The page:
Programming a GSM device

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Hi,

I've just started learning how to program a GSM device using the
etherNUT interface (in C). I was looking at some code examples and I
don't understand why everything needs to be an "unsigned char"? Also, in
a certain "checksum" check, the two numbers passed are being '&' with
0xff.. why is that? Can someone explain this to me or guide me to some
place where I can learn more about embedded programming? I'm very keen
in learning this and I know my questions may sound silly or dumb but
please bare with me. Thanks

Sona


Re: Programming a GSM device

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There is an Ethernut Mailing List available at
http://www.egnite.de/mailman/listinfo/en-nut-discussion

A PPP sample is available here
http://cvs.sourceforge.net/cgi-bin/viewcvs.cgi/ethernut/nut/app/pppc/pppc.c
(Click on download)

In order to use a GSM device, you need to change NutChat,
which works similar to
http://www.faqs.org/docs/linux_network/x6675.html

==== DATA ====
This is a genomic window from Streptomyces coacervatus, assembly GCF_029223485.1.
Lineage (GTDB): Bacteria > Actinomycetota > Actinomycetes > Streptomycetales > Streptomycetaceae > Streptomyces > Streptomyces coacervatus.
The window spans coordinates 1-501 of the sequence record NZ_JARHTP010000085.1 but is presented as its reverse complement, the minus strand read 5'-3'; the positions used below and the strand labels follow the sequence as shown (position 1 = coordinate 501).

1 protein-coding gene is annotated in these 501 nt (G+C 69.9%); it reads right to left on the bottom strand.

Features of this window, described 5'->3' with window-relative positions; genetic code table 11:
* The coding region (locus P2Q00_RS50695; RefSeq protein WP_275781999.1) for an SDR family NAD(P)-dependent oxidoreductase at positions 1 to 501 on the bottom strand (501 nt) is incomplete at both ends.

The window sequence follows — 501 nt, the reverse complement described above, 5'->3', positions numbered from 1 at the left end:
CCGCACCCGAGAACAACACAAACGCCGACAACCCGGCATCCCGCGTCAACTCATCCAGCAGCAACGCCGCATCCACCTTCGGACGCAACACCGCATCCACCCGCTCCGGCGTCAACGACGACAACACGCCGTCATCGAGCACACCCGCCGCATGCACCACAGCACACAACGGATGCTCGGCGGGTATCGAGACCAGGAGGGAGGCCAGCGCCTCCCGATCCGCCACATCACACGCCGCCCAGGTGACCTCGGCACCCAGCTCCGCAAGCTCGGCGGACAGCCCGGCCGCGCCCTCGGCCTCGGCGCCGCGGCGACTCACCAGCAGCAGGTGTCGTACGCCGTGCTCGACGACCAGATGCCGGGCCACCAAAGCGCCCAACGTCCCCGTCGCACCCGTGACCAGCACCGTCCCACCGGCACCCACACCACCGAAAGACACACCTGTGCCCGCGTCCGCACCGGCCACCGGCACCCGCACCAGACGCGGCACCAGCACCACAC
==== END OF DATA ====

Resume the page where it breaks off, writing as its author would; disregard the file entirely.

Hope this helps to get started.

Harald

--
For spam do not replace spamtrap with my name


Re: Programming a GSM device
If you're talking about plain bytes, they are indeed "unsigned char". This is
important when you do any sort of shifting of the character, especially to the
right. Signed chars have the most-significant bit as the sign bit. If you shift
right, the compiler wil generate code for an arithmetic shift, which replicates
the sign bit.

Say your char is hex 83. If you shift it right one bit, you get hex C1 instead
of hex 41.



Re: Programming a GSM device

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This is not guaranteed.  Shifting signed integer values to the right
is a dicey operation, and should be avoided in code that is intended
to work on more than one platform.  At least in C...

Shifting unsigned integer values will always shift in zeroes,
regardless of the direction of the shift or the value of any of the
data bits.

Regards,

                               -=Dave
--
Change is inevitable, progress is not.

Re: Programming a GSM device

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As too your two numbers & 0xff, some compilers will treat a char as
16bits, this ensures the upper 8 bits are reomved from the eqation.

i.e. shift 0x80 to the right and you get 0x100 in 16bit or 0 in 8bit.


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